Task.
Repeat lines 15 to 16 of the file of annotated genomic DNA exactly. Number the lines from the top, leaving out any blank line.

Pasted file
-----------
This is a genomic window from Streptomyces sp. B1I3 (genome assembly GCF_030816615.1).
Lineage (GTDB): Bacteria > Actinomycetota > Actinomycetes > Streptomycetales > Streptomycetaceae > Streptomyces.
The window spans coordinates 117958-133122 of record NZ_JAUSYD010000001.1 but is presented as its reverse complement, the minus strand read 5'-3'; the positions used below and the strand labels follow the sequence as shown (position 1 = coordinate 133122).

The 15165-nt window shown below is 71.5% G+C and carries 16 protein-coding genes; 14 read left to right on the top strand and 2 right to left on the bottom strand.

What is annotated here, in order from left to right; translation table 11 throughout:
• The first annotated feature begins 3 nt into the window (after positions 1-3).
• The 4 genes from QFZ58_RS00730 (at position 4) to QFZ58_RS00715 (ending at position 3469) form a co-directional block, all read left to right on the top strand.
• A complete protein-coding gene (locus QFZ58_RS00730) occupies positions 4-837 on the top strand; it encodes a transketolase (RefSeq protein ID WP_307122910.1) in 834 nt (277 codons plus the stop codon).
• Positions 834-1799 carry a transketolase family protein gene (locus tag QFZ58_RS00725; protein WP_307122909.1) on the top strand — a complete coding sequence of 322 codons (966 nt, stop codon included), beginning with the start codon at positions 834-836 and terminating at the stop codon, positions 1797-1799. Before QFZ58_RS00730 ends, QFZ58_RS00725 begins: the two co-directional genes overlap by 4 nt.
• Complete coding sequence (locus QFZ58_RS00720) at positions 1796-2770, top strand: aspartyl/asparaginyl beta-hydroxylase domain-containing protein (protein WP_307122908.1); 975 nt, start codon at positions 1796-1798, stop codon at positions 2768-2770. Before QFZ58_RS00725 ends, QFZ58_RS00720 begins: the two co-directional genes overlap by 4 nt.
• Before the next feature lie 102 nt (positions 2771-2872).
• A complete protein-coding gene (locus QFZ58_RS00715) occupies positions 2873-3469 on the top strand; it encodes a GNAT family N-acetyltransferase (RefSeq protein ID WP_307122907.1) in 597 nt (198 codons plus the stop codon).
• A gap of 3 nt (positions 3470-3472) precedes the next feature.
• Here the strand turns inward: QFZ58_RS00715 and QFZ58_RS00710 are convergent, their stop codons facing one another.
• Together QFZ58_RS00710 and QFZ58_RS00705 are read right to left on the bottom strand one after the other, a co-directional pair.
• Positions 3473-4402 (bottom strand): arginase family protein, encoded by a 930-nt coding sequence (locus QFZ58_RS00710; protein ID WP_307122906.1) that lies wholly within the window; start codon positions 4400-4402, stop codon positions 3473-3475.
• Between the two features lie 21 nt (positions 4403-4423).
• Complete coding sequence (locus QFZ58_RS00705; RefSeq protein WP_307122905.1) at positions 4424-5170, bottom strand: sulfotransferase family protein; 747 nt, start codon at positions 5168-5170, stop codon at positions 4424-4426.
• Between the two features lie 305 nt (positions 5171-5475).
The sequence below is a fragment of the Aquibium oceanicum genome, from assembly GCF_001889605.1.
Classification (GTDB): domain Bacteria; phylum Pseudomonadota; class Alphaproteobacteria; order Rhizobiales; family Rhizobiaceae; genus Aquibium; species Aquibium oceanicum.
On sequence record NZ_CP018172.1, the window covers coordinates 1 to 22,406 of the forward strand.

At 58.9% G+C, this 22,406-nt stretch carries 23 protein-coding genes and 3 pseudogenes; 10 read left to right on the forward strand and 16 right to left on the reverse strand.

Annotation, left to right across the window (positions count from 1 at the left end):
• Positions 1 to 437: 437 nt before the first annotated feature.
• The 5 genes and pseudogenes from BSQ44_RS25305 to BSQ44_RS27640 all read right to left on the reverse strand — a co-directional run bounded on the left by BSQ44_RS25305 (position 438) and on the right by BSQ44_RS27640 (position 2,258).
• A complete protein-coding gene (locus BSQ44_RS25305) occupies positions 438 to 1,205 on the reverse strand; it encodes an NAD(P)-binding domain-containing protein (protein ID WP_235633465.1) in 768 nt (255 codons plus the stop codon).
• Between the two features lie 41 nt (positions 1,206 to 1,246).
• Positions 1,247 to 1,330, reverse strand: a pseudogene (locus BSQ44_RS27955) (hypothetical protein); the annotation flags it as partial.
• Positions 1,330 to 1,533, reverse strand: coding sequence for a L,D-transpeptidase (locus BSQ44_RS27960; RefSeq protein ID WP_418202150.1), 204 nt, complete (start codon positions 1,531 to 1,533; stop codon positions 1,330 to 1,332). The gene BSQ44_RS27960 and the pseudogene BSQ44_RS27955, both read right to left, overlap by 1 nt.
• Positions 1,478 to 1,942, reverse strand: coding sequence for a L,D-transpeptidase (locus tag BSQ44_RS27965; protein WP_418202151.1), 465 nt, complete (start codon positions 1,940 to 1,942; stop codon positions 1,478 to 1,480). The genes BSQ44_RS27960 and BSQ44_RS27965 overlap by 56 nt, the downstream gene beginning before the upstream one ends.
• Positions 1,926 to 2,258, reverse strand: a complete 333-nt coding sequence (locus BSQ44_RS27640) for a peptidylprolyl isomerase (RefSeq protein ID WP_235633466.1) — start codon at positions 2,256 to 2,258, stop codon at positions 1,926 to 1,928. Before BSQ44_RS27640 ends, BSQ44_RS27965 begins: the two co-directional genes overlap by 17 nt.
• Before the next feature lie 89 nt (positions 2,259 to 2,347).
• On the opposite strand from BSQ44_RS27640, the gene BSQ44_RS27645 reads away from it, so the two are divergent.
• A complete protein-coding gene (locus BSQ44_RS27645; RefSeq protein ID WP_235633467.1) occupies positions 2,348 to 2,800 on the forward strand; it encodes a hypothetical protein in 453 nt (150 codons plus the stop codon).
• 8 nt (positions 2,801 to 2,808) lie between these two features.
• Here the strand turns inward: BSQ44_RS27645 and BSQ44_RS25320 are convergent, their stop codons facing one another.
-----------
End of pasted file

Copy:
• Together QFZ58_RS00710 and QFZ58_RS00705 are read right to left on the bottom strand one after the other, a co-directional pair.
• Positions 3473-4402 (bottom strand): arginase family protein, encoded by a 930-nt coding sequence (locus QFZ58_RS00710; protein ID WP_307122906.1) that lies wholly within the window; start codon positions 4400-4402, stop codon positions 3473-3475.